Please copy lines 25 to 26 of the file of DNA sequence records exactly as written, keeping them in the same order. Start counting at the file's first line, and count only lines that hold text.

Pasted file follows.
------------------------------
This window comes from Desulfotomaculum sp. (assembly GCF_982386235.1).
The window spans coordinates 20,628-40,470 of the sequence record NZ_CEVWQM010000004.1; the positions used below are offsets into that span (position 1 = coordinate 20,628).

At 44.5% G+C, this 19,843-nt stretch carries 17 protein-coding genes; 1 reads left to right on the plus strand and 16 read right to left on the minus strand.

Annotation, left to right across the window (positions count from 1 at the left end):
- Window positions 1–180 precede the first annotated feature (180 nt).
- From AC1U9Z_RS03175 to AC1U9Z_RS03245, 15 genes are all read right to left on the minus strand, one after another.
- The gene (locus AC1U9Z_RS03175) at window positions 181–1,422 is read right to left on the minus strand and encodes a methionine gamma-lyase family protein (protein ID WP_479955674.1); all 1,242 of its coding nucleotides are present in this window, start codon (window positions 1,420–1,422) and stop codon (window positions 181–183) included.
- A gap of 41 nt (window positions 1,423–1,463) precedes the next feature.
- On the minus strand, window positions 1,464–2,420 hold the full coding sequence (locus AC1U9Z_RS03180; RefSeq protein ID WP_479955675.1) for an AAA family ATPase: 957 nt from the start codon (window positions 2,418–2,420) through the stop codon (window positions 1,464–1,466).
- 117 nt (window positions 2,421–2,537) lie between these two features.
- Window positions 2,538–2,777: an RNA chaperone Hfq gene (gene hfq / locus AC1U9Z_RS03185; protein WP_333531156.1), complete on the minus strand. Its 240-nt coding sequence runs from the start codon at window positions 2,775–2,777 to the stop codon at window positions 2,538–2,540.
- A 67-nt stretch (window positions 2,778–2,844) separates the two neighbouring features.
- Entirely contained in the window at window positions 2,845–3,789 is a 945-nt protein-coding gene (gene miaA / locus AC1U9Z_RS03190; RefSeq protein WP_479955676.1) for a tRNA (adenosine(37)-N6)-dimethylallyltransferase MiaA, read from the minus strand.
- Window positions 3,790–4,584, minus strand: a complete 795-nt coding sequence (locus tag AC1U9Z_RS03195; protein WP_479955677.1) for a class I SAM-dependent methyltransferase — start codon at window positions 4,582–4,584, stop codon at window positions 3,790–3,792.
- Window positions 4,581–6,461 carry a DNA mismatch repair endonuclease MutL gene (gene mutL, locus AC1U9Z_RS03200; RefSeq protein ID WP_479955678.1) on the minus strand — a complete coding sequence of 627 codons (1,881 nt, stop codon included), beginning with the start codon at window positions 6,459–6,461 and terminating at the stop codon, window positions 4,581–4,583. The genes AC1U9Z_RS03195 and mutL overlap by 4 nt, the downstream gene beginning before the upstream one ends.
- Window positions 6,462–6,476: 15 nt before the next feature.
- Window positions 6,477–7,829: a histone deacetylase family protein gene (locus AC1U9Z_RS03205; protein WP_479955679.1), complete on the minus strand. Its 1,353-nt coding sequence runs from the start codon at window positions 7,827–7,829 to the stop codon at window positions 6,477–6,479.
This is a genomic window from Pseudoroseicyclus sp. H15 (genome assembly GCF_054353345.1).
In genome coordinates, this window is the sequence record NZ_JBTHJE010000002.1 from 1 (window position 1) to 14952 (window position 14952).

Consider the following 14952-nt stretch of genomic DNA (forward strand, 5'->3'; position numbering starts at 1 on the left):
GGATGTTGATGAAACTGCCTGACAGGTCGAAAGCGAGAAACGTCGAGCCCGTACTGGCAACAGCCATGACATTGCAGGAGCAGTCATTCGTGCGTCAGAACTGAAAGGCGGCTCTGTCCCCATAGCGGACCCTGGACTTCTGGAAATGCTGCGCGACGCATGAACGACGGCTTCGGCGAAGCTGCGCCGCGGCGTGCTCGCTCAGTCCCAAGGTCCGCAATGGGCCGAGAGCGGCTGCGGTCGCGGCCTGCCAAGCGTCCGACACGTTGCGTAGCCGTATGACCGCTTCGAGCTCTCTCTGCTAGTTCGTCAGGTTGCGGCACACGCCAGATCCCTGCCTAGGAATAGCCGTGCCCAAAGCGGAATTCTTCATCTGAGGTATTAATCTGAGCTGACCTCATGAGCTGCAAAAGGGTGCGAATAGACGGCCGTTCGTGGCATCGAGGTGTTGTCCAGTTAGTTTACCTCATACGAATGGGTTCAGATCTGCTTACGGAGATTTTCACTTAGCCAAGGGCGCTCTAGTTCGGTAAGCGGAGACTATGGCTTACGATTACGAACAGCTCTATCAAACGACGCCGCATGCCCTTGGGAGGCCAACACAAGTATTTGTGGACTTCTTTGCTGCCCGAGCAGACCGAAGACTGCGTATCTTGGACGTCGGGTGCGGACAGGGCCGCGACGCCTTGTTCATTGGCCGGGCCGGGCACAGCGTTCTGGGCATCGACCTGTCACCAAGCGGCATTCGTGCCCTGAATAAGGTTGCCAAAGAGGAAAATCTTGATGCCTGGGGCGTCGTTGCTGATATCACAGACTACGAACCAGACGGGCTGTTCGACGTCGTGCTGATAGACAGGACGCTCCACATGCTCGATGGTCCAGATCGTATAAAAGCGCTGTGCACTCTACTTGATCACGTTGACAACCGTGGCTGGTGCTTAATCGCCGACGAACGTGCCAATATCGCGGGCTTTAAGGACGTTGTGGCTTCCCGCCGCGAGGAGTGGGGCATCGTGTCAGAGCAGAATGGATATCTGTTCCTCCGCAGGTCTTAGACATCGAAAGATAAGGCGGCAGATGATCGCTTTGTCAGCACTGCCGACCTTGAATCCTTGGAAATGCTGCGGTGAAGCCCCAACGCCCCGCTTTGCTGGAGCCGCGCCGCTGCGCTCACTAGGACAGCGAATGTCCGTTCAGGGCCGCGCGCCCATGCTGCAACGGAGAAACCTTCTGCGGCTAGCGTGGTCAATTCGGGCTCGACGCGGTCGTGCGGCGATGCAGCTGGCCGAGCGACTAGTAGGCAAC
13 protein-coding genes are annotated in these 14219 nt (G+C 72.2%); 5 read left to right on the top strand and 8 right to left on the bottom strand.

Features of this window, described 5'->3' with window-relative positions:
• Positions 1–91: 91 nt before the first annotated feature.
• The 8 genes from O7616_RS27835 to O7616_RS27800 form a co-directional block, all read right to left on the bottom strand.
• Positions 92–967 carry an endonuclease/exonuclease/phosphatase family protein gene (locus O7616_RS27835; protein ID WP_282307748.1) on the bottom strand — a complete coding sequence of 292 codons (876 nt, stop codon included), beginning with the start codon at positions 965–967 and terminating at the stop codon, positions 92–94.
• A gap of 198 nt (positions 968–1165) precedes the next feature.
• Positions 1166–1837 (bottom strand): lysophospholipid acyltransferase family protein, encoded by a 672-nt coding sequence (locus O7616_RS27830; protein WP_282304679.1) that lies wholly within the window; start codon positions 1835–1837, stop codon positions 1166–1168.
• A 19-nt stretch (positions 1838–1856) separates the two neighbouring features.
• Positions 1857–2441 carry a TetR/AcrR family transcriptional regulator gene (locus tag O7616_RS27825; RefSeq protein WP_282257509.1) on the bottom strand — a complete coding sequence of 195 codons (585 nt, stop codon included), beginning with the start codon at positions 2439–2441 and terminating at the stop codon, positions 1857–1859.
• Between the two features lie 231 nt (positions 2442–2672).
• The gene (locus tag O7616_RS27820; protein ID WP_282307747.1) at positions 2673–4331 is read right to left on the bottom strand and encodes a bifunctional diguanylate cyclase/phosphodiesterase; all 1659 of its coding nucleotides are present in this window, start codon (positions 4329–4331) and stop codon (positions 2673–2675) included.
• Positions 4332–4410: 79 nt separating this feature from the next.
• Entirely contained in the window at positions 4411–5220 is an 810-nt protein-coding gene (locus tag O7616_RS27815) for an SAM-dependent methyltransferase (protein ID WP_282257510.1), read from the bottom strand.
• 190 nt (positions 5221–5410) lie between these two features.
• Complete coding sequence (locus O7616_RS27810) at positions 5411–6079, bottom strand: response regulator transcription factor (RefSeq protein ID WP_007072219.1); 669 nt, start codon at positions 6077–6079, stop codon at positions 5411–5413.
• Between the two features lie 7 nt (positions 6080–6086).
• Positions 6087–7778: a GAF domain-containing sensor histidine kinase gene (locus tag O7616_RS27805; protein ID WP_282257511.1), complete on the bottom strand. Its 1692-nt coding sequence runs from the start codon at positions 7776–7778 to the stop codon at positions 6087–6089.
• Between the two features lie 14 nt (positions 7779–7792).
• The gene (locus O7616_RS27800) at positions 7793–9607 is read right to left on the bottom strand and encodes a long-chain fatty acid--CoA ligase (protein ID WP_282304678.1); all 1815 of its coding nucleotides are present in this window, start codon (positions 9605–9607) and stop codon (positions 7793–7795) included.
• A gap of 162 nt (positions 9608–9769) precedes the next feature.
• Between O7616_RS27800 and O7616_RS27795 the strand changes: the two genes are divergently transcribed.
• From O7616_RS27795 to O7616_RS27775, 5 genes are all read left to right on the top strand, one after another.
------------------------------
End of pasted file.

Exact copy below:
• The 8 genes from O7616_RS27835 to O7616_RS27800 form a co-directional block, all read right to left on the bottom strand.
• Positions 92–967 carry an endonuclease/exonuclease/phosphatase family protein gene (locus O7616_RS27835; protein ID WP_282307748.1) on the bottom strand — a complete coding sequence of 292 codons (876 nt, stop codon included), beginning with the start codon at positions 965–967 and terminating at the stop codon, positions 92–94.